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24 August 2020
As a World Trade Organisation member, Ecuador is a signatory of the Agreement on Trade-Related Aspects of Intellectual Property Rights, the Paris Convention for the Protection of Industrial Property and the Common Industrial Property Regime of the Andean Community. At a national level, IP rights are governed by the Organic Code on Social Economy of Knowledge and Innovation, which is based on the above agreements, but with certain limitations.
Against this background, certain regulations allow rights holders to protect their IP rights and file actions against infringing third parties. However, there is a significant blind spot regarding IP rights for pharmaceutical patents due to a lack of knowledge surrounding the norms that protect such rights – especially by health and public procurement authorities. This lacuna is mainly due to the absence of a so-called 'linkage system' that would grant entities in Ecuador information on the patent rights granted to rights holders.
As a result, the most relevant patent infringement cases are the result of the health and public procurement authorities allowing third parties to market and obtain registries of phramaceutical products protected by patents without rights holders' authorisation.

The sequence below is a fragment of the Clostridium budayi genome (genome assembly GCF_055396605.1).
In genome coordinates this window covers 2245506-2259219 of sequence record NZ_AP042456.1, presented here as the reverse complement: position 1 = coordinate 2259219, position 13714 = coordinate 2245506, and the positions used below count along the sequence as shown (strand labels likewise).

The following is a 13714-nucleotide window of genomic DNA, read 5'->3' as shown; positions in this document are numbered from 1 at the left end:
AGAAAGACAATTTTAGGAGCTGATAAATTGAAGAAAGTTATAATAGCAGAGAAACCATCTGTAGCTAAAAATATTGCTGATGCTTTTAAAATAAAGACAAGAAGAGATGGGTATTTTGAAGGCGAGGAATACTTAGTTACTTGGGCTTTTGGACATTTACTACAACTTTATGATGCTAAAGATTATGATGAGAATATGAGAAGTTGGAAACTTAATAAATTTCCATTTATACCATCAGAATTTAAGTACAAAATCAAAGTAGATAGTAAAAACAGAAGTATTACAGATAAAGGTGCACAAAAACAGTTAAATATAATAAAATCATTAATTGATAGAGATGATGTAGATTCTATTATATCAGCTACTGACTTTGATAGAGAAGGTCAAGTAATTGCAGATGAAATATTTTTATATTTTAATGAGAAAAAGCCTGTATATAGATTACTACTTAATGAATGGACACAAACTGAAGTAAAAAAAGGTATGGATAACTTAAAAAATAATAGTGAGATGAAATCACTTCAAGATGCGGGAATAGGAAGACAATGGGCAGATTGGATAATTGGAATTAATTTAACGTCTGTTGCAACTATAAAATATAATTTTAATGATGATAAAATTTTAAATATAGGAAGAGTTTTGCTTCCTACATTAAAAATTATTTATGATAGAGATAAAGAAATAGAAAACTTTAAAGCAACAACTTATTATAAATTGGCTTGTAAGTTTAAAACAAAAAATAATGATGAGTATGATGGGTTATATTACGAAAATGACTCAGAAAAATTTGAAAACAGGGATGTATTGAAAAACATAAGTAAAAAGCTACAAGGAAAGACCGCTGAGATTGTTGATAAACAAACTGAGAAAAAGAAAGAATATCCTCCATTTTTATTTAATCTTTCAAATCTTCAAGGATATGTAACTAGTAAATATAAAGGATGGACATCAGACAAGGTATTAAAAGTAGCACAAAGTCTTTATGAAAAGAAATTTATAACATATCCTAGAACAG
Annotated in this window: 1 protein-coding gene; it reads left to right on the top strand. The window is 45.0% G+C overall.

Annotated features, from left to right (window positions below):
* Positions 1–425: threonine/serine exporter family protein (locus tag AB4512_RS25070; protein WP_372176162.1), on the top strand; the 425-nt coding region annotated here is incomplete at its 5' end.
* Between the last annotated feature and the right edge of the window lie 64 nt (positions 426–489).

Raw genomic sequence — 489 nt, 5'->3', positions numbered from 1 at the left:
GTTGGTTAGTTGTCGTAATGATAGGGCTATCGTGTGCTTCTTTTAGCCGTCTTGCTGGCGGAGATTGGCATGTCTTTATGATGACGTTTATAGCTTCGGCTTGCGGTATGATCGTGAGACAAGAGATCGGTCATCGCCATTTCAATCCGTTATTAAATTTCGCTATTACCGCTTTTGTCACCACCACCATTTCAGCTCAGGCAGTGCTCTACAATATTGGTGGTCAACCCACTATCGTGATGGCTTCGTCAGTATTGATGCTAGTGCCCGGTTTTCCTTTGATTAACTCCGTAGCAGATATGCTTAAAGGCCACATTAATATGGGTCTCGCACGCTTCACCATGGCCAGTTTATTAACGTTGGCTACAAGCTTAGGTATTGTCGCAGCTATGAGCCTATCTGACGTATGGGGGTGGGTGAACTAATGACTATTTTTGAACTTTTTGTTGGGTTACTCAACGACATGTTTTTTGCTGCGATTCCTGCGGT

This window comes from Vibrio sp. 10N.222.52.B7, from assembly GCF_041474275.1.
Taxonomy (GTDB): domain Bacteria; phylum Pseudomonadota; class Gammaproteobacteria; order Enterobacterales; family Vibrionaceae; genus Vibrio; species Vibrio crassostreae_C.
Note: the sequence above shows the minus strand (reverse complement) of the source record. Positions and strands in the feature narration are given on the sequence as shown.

However, in a landmark case, the National Service for Intellectual Rights (SENADI) – the national entity that grants patents – used an administrative tutelage process to penalise the improper and unauthorised use of a pharmaceutical patent.
In 2019 a rights holder was concerned about a third party selling its patented pharmaceutical product without authorisation. In response, the rights holder submitted:
During the administrative tutelage process, all evidence was heard and precautionary measures were requested and granted, prohibiting the third party from producing, importing, offering or selling the infringing product.
For the first time in Ecuador, SENADI granted precautionary measures to prevent the infringement of a pharmaceutical patent and penalised the offender.
The case set a precedent by establishing a new IP protection strategy for the SENADI to prevent future IP rights infringements.
Notably, the administrative tutelage process tackled the problem much quicker than it would have taken using common legal action. The strategy also allowed health and public contracting entities to acquire greater knowledge of patent rights and infringements. Although the IP linkage system has not been established in Ecuador, SENADI's recent action is a step in the right direction.
For further information on this topic please contact Maricruz Cepeda Torres at Meythaler & Zambrano Abogados by telephone (+593 983 309 762) or email (firstname.lastname@example.org). The Meythaler & Zambrano Abogados website is available at www.meythalerzambranoabogados.com.
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